I’ve made an effort ever since filing for Ann Arbor City Council, 5th Ward, City Council to make the campaign be about the issues and my qualifications to serve. I’ve always found “oppositional” campaigning to be repugnant and I’ve been fortunate in an opponent who was willing to campaign in a gentlemanly manner as well. He is Chuck Warpehoski, a decent, sincere guy with an appealing family. (I’ll just refer to him as CW from here on out, with respect.)
But it has become increasingly apparent that 5th ward voters are not receiving the information they need to make this choice, and this election, like so many others, does have consequences. In our literature, we often seem to be saying the same thing (apart from my references to experience); indeed, CW’s latest mailing, with its emphasis on neighborhoods, local architecture and business, and community engagement, could almost have been lifted from my early literature.
But we do in fact have very different styles and policy stances, and which one is elected makes a difference to the City of Ann Arbor as a whole.
One inescapable thing about this election is that it is to some extent a referendum on the direction Ann Arbor has been going for the last 10 years (and more) under the leadership of John Hieftje as Mayor. It is also inescapable that there are four candidates (of whom I am one) who are in opposition to many of the policy directions of recent years.
The news media have picked this up. Perhaps you saw the article in the August Ann Arbor Observer titled “End of the Party” (a sly reference to the term I created for the Mayor’s majority bloc, the “Council Party”) Reporter Jim Leonard frames the entire election for Council as a contest between the Mayor’s allies and his potential opponents. As Leonard says, “At stake in the August 7 Democratic primary election is the council majority of Mayor John Hieftje – and with it, the future direction of Ann Arbor.”
The article by Ryan Stanton on AnnArbor.com reaches similar conclusions. As he says, “Mayor John Hieftje and his political allies hold a 7-4 majority right now on the Ann Arbor City Council, but the ruling coalition’s ability to pursue its agenda is in jeopardy with four hotly contested council races on the Aug. 7 primary ballot.” (In addition to the 5th Ward race, Jack Eaton and Sally Hart Petersen are opposing incumbents Margie Teall and Tony Derezinski, and Sumi Kailasapathy is opposed by Eric Sturgis, who enjoys many Council Party endorsements.)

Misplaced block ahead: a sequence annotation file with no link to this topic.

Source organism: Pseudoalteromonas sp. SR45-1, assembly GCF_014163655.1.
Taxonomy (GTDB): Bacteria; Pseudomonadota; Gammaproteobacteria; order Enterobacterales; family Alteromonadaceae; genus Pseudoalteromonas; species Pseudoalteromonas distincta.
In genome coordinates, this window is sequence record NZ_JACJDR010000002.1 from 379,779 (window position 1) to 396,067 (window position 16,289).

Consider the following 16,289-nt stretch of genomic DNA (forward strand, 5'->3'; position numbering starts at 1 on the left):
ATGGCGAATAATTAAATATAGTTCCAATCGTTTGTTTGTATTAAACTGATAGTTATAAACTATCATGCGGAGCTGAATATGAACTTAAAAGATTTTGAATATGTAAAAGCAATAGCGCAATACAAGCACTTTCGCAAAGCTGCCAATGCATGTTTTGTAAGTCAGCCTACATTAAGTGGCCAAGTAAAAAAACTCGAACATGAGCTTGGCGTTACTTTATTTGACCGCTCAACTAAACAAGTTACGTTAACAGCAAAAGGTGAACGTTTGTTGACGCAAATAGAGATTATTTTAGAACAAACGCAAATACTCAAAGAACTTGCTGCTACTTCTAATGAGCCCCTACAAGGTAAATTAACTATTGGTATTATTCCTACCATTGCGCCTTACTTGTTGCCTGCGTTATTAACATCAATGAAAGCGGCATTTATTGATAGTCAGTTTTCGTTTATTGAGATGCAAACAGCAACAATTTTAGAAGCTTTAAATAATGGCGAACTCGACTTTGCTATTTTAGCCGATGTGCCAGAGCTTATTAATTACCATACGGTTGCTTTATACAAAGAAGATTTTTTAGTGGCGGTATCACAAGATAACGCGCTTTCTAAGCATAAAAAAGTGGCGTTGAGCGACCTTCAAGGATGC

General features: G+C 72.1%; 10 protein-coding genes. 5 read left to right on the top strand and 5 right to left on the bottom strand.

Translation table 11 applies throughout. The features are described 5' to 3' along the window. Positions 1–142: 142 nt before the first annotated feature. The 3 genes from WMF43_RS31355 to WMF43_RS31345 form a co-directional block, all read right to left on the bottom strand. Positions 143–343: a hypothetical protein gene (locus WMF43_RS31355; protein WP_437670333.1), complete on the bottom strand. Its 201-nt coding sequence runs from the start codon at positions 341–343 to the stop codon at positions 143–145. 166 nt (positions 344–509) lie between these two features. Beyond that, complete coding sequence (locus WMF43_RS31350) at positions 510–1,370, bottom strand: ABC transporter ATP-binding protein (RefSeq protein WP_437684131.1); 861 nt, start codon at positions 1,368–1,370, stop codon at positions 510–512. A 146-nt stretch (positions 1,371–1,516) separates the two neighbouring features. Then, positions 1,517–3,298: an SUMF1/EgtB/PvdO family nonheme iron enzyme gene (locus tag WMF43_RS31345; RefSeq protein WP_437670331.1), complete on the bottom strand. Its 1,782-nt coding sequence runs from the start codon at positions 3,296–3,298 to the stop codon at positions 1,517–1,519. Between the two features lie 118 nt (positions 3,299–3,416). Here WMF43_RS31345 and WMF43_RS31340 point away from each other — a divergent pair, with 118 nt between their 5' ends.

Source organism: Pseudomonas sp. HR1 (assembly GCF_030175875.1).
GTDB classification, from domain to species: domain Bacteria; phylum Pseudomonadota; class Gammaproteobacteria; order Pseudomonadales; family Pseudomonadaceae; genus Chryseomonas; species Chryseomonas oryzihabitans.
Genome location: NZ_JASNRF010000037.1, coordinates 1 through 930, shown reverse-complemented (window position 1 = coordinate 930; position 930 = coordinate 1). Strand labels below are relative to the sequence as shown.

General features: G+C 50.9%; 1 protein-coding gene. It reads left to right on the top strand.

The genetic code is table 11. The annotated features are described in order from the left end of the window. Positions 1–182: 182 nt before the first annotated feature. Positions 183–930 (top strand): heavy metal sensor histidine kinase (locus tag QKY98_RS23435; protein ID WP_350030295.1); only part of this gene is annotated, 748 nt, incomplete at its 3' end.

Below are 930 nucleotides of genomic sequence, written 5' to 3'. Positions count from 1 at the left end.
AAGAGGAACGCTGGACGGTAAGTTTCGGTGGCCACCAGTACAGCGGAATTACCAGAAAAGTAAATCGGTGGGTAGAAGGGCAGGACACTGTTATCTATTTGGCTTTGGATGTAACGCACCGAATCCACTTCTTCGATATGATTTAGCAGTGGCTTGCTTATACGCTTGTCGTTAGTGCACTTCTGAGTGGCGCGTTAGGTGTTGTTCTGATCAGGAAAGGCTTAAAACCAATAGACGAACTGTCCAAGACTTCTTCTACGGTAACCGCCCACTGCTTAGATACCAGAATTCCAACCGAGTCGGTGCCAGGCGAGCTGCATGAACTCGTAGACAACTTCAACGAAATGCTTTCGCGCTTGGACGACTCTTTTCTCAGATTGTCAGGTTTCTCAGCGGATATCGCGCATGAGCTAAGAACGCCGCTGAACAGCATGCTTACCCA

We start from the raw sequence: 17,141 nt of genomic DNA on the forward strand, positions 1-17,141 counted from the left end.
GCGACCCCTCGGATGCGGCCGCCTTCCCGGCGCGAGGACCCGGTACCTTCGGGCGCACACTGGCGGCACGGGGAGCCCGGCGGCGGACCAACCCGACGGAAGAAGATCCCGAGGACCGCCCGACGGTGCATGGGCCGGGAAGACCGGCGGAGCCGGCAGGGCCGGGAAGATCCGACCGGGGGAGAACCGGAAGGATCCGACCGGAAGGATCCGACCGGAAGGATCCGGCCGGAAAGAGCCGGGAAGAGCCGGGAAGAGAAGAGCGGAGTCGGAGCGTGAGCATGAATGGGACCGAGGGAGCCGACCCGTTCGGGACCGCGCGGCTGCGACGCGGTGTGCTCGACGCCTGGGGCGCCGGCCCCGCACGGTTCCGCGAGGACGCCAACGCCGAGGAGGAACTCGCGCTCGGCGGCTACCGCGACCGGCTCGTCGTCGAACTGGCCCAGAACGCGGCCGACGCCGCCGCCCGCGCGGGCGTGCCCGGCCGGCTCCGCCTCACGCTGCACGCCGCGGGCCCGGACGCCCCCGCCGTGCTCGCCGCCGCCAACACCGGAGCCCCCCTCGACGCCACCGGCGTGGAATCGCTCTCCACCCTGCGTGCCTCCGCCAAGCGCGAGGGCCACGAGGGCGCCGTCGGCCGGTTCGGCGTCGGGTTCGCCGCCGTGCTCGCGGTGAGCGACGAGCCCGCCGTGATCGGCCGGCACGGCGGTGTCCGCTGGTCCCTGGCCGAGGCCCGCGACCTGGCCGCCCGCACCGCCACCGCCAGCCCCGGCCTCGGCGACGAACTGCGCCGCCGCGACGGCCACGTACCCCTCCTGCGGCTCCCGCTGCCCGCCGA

Is it fair to lump CW in with the others of the Mayor’s allies? Seems so, since he has been endorsed not only by the Mayor and by the retiring Council Party incumbent Carsten Hohnke (who reputedly recruited CW as his successor), but by many other members of the Ann Arbor political establishment, from Congressman John Dingell to kingmaker County Commissioner Leah Gunn (Gunn has endorsed and often been on the campaign committee for virtually every one of the Council Party’s members, and the Mayor himself). All these politicians must know what side he is on.
So what about the contenders on the other side? We don’t have a cute name, at least none invented by me. And actually, we are all individuals. There is no common agenda or “slate”. We have had only incidental conversations and have not coordinated our positions at all, though many elements turn out to be similar. Probably one of the outstanding characteristics is that we are all rather independent and not likely to surrender to pressure to vote en bloc. Not even our bloc.
I have few endorsements, but they are good ones. Mike knows that I can be counted on for a vigorous defense of my views, as well as an obsessive attention to detail.
Jane gets this too. Note the “independence” theme. I expect that if I am elected, I’ll be having good heated discussions with Mike and Jane. We won’t vote in lockstep. We’ll improve each other’s understanding. We’ll still be colleagues and fellow advocates for the citizens of Ann Arbor after each meeting.
Don’t think of this as a choice between partisan factions. Think of it as liberating the Council for serious consideration and debate on important issues. (Most housekeeping issues are passed through by Council without dissent and I expect that to be unchanged.)
I’ve said repeatedly in debates and interviews that what I want to see is a “deliberative” council. Sad to say, even when Council has had endless meetings into the small hours of the morning, it has often been about vanishingly small details of language and to some extent about posturing for the camera.
I hope and believe that the next Council will be one where issues are thrashed out at their core, beginning with early notice to both the Council and the public of major initiatives, and a good public debate about their value.
Let’s decide the future of Ann Arbor on the merits, after full disclosure of details, consequences, and the views of our citizen/voters.
Tomorrow: what are some specifics of likely outcomes, either way?